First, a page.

Under Baden-Powell’s orders, entrenchments were dug around the town’s 6-mile perimeter and gun emplacements were created. His artillery looked feeble: he had four 7-lb. guns, six Maxim machine guns, and a variety of other lightweight pieces. The Boers would soon bring in an array of guns, including one of their 94-pounder “Long Toms.”

It’s not clear what instructions Cronje had from Joubert or from anyone else. It looks very much as though the men from Rustenburg, Zeerust, and Lichtenburg were gathered at Mafeking simply because it was an obvious target in their neighborhood. These were not professional soldiers, just citizens with bandoliers criss-crossed over their ordinary suits, carrying Mauser rifles—as were all of the Boer fighters.

October 13, two days after war was declared, the Boers arrived before Mafeking. Telegraph and rail lines were cut. The next day, they started driving in the pickets around town. Baden-Powell sent out his armored train and a squadron of the Protectorate Regiment to support the pickets. In the ensuing action, two were killed and 14 wounded on the British side; we don’t know the Boer casualties at this point or any other during the siege. The defenders prevented the Boers from entering the town. It seems incredible they were able to do this, but Cronje had sent only 800 of his total force.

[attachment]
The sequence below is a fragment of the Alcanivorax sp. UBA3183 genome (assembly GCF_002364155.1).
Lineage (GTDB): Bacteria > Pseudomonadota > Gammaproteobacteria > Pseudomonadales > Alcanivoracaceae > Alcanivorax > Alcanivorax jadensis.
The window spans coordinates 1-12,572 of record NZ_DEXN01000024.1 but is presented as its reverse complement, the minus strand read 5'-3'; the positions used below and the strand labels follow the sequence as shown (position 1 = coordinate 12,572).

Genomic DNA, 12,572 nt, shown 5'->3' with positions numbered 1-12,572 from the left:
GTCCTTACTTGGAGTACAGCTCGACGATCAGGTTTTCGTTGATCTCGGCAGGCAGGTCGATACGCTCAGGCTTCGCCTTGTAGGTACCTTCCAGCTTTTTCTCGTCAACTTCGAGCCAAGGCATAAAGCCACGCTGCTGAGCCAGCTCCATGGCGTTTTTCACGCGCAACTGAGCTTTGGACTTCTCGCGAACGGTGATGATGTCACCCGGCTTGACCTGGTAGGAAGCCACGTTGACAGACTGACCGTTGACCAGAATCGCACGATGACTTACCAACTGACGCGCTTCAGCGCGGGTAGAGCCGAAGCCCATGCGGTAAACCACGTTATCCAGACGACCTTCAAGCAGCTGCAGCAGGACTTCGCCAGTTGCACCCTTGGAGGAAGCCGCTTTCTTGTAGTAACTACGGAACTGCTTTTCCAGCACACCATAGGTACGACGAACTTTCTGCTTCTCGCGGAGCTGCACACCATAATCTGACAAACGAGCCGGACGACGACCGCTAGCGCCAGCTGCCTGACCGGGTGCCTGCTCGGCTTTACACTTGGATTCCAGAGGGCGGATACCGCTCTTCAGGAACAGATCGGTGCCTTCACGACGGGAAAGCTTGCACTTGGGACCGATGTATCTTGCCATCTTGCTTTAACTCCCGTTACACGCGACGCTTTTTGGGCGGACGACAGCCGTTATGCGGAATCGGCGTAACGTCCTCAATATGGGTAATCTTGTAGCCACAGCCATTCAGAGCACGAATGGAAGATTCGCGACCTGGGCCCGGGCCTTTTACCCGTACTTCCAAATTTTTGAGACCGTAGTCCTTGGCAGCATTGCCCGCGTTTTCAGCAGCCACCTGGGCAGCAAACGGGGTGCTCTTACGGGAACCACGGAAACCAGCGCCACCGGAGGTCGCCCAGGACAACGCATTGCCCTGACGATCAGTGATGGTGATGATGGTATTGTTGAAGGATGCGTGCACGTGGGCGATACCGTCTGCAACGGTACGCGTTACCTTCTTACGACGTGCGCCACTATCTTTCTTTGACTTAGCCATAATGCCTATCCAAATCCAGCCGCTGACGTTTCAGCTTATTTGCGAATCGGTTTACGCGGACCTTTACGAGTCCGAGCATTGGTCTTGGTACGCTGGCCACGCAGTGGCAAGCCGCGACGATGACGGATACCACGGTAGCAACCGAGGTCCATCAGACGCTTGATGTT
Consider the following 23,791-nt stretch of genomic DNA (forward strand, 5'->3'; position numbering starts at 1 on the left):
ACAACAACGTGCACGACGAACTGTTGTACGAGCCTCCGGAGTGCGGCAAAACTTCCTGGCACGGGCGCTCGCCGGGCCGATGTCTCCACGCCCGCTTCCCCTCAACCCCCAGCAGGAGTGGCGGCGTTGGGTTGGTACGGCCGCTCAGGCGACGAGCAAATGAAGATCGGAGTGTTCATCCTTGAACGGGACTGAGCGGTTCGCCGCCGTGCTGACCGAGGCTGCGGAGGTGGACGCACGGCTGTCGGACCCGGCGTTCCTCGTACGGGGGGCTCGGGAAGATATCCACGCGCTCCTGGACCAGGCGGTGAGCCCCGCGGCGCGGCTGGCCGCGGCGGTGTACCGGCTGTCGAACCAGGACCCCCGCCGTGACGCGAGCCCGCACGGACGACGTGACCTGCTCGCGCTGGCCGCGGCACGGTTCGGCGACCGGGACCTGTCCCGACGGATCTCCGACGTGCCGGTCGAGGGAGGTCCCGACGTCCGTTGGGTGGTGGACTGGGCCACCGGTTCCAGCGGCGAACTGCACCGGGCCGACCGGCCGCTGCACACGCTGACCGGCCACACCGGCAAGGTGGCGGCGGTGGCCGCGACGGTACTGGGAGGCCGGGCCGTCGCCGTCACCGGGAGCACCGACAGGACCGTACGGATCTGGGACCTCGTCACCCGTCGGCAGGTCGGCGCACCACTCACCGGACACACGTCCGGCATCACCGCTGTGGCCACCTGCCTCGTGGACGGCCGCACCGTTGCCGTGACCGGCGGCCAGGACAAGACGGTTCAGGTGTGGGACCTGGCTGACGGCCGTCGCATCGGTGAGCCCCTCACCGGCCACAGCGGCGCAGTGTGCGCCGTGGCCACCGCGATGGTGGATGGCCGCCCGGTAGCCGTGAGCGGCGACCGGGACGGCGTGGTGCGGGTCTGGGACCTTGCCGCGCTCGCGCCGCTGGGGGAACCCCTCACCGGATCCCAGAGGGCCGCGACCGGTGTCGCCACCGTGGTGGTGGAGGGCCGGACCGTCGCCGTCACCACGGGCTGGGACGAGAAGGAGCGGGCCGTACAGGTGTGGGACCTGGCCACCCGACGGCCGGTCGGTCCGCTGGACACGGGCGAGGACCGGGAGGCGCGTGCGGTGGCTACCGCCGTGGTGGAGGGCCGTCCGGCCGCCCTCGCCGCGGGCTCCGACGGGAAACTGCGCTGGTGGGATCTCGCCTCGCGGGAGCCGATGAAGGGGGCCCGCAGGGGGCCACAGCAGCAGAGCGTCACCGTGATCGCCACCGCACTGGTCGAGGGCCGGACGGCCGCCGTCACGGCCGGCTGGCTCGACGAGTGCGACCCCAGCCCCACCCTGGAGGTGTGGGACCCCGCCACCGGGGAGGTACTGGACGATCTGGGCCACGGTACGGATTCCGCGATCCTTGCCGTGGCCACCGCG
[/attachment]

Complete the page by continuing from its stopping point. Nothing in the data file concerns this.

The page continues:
On the 16th, Cronje sent in a message saying the British must surrender; Baden-Powell thumbed his nose. The Boers began shelling the town, and the siege began in earnest. For the next 217 days, the Mafeking residents were to live under a barrage of whirring, screaming missiles exploding in the streets, the stores, and even the hospital.